Equality and Revolution (Hardcover)
Women’s Rights in the Russian Empire, 1905–1917 (Russian and East European Studies)
University of Pittsburgh Press, 9780822943907, 336pp.
Publication Date: June 30, 2010
Other Editions of This Title:
Ruthchild offers a telling examination of the dynamics present in imperialist Russia that fostered a growing feminist movement. Based upon extensive archival research in six countries, she analyzes the backgrounds, motivations, methods, activism, and organizational networks of early Russian feminists, revealing the foundations of a powerful feminist intelligentsia that came to challenge, and eventually bring down, the patriarchal tsarist regime.
Ruthchild profiles the individual women (and a few men) who were vital to the feminist struggle, as well as the major conferences, publications, and organizations that promoted the cause. She documents political party debates on the acceptance of women’s suffrage and rights, and follows each party’s attempt to woo feminist constituencies despite their fear of women gaining too much political power. Ruthchild also compares and contrasts the Russian movement to those in Britain, China, Germany, France, and the United States. Equality and Revolution offers an original and revisionist study of the struggle for women’s political rights in late imperial Russia, and presents a significant reinterpretation of a decisive period of Russian—and world—history.
About the Author
Praise For Equality and Revolution: Women’s Rights in the Russian Empire, 1905–1917 (Russian and East European Studies)…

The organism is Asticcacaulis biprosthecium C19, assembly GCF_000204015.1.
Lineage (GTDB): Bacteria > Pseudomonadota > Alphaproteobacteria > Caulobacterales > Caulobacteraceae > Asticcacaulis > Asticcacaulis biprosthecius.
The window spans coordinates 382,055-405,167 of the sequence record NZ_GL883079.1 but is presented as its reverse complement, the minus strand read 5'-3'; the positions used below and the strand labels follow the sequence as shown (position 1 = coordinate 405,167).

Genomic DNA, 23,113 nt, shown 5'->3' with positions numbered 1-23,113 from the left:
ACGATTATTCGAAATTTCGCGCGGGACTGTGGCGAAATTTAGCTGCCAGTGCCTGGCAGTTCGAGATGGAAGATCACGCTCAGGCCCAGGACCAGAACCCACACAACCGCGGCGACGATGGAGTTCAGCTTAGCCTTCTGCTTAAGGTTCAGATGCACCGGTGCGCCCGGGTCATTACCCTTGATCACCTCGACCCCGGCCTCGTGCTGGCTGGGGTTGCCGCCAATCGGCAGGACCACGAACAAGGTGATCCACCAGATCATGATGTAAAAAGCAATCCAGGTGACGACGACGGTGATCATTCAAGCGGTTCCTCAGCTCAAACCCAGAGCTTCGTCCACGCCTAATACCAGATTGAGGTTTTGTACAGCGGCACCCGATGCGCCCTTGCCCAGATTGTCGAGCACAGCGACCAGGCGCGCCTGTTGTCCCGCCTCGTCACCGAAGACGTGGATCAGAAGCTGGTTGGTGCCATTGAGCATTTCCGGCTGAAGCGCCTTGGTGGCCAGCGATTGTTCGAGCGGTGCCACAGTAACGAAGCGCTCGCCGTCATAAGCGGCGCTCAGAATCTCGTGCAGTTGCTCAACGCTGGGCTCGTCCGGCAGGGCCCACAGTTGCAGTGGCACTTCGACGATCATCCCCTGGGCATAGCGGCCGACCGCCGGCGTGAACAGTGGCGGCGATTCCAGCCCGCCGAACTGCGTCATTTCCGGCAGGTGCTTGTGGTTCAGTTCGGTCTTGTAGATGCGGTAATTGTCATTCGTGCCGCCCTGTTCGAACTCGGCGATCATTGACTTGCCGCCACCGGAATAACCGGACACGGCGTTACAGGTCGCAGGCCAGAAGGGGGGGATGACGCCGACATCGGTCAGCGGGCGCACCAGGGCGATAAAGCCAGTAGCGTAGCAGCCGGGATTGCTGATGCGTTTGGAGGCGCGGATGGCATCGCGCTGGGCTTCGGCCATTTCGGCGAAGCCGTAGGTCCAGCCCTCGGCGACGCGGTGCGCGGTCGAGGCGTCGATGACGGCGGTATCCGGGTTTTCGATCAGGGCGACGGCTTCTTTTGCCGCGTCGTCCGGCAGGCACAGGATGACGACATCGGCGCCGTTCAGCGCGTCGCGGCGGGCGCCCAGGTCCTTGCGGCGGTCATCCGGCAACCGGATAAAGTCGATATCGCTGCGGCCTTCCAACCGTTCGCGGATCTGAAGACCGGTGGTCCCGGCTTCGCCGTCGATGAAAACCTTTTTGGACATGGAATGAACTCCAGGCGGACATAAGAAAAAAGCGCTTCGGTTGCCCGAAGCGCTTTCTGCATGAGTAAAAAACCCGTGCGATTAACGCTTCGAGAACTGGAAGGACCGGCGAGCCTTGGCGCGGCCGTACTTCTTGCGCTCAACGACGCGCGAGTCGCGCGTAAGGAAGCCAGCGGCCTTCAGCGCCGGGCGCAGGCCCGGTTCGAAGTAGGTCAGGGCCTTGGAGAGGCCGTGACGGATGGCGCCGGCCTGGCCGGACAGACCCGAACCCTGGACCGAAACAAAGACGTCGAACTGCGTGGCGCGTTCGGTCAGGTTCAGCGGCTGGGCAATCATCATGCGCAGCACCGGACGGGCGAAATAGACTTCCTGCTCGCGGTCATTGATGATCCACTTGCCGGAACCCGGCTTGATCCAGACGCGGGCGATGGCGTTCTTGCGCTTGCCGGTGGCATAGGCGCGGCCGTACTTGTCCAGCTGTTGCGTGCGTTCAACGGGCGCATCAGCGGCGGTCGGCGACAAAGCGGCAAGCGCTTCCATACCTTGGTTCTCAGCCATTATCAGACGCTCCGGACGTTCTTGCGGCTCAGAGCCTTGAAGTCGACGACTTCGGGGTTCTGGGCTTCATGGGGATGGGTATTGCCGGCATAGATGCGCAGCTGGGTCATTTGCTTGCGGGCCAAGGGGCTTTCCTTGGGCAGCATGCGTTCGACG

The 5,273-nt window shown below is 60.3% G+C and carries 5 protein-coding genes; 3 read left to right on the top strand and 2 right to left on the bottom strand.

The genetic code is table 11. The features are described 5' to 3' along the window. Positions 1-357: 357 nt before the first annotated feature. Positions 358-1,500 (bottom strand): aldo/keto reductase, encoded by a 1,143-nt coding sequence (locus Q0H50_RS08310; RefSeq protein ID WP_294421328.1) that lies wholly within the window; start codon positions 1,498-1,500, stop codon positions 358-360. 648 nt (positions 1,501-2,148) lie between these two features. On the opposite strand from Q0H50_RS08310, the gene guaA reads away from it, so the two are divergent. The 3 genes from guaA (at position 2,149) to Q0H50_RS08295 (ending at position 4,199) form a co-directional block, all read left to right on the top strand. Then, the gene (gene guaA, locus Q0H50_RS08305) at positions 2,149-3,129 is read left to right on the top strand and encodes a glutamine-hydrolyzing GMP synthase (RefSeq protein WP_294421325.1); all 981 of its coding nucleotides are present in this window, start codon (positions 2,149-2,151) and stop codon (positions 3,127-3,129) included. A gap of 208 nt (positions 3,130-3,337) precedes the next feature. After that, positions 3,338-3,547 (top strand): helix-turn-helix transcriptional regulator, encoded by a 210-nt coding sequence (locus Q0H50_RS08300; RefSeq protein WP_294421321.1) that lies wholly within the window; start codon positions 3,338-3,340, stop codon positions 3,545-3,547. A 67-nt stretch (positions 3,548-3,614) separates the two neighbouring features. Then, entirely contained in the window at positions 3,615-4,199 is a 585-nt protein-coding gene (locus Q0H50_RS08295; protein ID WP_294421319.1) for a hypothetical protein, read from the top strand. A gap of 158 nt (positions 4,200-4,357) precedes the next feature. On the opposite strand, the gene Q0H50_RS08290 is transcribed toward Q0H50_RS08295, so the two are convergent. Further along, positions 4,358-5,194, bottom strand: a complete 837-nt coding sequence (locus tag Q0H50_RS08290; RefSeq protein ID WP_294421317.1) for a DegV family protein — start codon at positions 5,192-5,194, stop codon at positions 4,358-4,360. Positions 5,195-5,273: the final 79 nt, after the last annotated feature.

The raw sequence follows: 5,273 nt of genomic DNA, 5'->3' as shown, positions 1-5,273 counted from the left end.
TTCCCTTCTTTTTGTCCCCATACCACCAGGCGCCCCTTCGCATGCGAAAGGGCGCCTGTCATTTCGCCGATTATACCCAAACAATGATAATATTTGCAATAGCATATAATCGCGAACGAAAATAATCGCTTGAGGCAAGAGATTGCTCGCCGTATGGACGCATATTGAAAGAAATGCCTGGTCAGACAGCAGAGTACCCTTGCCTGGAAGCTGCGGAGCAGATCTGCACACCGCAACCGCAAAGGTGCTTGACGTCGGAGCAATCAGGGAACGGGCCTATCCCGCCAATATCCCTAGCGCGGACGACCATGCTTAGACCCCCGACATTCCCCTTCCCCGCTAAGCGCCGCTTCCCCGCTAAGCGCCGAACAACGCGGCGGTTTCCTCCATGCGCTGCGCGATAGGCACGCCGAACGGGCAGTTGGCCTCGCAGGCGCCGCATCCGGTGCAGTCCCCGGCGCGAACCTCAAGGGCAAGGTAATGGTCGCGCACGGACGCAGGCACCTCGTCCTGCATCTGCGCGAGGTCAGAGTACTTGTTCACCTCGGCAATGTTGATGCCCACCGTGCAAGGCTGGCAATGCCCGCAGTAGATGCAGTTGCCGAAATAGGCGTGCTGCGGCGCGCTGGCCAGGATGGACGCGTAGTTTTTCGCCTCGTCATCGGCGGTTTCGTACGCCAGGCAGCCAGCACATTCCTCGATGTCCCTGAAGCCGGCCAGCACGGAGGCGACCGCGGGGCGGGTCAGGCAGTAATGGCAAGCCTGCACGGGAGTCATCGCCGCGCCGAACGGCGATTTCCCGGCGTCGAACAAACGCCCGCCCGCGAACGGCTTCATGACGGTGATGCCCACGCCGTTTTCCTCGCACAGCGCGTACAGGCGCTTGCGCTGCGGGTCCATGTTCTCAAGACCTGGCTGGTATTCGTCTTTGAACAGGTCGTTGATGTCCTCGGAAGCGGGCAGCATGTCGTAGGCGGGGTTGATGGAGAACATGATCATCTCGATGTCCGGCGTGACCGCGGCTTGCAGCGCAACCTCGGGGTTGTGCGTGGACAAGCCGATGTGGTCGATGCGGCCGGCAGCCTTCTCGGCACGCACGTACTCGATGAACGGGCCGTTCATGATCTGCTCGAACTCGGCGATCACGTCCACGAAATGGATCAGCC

—Karen Offen, Stanford University
—Elizabeth Wood, Massachusetts Institute of Technology
“This will be the definitive study for years to come. Ruthchild provides a nuanced analysis of the feminist movement and its socialist opposition. Her analysis of the enfranchisement of Finnish women in 1906 is excellent.”
—The Russian Review
“Fascinating, clearly written, and well-researched. “
“A deeply researched analysis of Russian feminists’ struggles in the years before Communist rule. . . . Ruthchild demonstrates the importance of Russia in the broader history of women’s suffrage. Thus, this book will be of interest beyond the field of Russian history. . . . Highly recommended for upper-level students and specialists in gender and Russian history.”
“Ruthchild’s particular focus is the female intelligentsia and she provides case studies of key feminists. She charts in fascinating detail their participation in and contribution to civic life in Russia, especially in the period between 1905 and 1917. She also places this generation of feminists within the broader context of the pioneer feminists who had concentrated from the 1860s on philanthropic and educational causes.”
“A clearly organized, highly readable, engaging and informative study. Ruthchild writes fluidly, vividly, accessibly and with passion for her topic, yet she retains academic rigor. Provides an excellent resource for teaching Russian and women’s history as well as for comparative research projects on women’s lives. It will be an asset to Russian political history courses and will be really informative—even inspirational—for the general reader.”
—The NEP Era
“The author of this ground-breaking monograph argues convincingly for a more comprehensive historical evaluation of the women’s suffrage movement in Russia to correct past misconceptions and enhance recent research on the expansion of civil rights in the last decades of tsarist power.”
—Slavic and East European Journal